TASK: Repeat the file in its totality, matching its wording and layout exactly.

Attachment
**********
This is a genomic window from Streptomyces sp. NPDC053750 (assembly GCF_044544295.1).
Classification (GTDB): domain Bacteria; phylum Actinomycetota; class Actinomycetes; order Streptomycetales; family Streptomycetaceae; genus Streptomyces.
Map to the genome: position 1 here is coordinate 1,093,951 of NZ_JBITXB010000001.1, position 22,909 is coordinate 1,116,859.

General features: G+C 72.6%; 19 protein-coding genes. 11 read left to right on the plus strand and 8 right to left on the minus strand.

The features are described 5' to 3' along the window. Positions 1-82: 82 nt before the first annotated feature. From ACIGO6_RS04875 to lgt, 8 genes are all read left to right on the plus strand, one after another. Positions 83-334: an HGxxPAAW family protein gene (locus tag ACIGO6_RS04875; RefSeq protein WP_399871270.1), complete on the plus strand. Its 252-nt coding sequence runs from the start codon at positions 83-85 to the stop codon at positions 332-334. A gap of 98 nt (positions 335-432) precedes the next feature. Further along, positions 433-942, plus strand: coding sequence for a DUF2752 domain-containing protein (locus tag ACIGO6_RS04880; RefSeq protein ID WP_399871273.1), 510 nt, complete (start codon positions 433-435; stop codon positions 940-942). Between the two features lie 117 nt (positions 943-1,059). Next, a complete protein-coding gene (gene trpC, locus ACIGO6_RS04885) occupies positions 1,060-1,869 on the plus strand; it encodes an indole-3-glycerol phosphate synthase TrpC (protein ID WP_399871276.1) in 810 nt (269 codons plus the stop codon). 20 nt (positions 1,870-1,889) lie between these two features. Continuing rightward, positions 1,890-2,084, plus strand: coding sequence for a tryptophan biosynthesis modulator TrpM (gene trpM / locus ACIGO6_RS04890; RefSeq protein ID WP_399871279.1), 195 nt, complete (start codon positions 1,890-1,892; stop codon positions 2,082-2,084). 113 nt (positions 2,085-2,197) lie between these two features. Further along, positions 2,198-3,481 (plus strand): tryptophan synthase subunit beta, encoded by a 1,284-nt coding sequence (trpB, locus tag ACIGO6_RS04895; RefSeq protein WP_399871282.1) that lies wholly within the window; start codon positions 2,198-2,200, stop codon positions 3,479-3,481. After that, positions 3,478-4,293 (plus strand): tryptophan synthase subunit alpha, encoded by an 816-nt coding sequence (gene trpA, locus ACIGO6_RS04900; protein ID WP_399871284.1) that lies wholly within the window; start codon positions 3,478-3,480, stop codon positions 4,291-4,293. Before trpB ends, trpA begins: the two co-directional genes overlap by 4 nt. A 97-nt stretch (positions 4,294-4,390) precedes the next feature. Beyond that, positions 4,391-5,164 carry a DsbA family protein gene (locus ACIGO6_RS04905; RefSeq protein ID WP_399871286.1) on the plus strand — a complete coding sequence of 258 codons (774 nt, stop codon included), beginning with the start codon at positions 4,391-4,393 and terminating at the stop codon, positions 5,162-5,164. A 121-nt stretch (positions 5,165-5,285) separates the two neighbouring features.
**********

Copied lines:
This is a genomic window from Streptomyces sp. NPDC053750 (assembly GCF_044544295.1).
Classification (GTDB): domain Bacteria; phylum Actinomycetota; class Actinomycetes; order Streptomycetales; family Streptomycetaceae; genus Streptomyces.
Map to the genome: position 1 here is coordinate 1,093,951 of NZ_JBITXB010000001.1, position 22,909 is coordinate 1,116,859.

General features: G+C 72.6%; 19 protein-coding genes. 11 read left to right on the plus strand and 8 right to left on the minus strand.

The features are described 5' to 3' along the window. Positions 1-82: 82 nt before the first annotated feature. From ACIGO6_RS04875 to lgt, 8 genes are all read left to right on the plus strand, one after another. Positions 83-334: an HGxxPAAW family protein gene (locus tag ACIGO6_RS04875; RefSeq protein WP_399871270.1), complete on the plus strand. Its 252-nt coding sequence runs from the start codon at positions 83-85 to the stop codon at positions 332-334. A gap of 98 nt (positions 335-432) precedes the next feature. Further along, positions 433-942, plus strand: coding sequence for a DUF2752 domain-containing protein (locus tag ACIGO6_RS04880; RefSeq protein ID WP_399871273.1), 510 nt, complete (start codon positions 433-435; stop codon positions 940-942). Between the two features lie 117 nt (positions 943-1,059). Next, a complete protein-coding gene (gene trpC, locus ACIGO6_RS04885) occupies positions 1,060-1,869 on the plus strand; it encodes an indole-3-glycerol phosphate synthase TrpC (protein ID WP_399871276.1) in 810 nt (269 codons plus the stop codon). 20 nt (positions 1,870-1,889) lie between these two features. Continuing rightward, positions 1,890-2,084, plus strand: coding sequence for a tryptophan biosynthesis modulator TrpM (gene trpM / locus ACIGO6_RS04890; RefSeq protein ID WP_399871279.1), 195 nt, complete (start codon positions 1,890-1,892; stop codon positions 2,082-2,084). 113 nt (positions 2,085-2,197) lie between these two features. Further along, positions 2,198-3,481 (plus strand): tryptophan synthase subunit beta, encoded by a 1,284-nt coding sequence (trpB, locus tag ACIGO6_RS04895; RefSeq protein WP_399871282.1) that lies wholly within the window; start codon positions 2,198-2,200, stop codon positions 3,479-3,481. After that, positions 3,478-4,293 (plus strand): tryptophan synthase subunit alpha, encoded by an 816-nt coding sequence (gene trpA, locus ACIGO6_RS04900; protein ID WP_399871284.1) that lies wholly within the window; start codon positions 3,478-3,480, stop codon positions 4,291-4,293. Before trpB ends, trpA begins: the two co-directional genes overlap by 4 nt. A 97-nt stretch (positions 4,294-4,390) precedes the next feature. Beyond that, positions 4,391-5,164 carry a DsbA family protein gene (locus ACIGO6_RS04905; RefSeq protein ID WP_399871286.1) on the plus strand — a complete coding sequence of 258 codons (774 nt, stop codon included), beginning with the start codon at positions 4,391-4,393 and terminating at the stop codon, positions 5,162-5,164. A 121-nt stretch (positions 5,165-5,285) separates the two neighbouring features.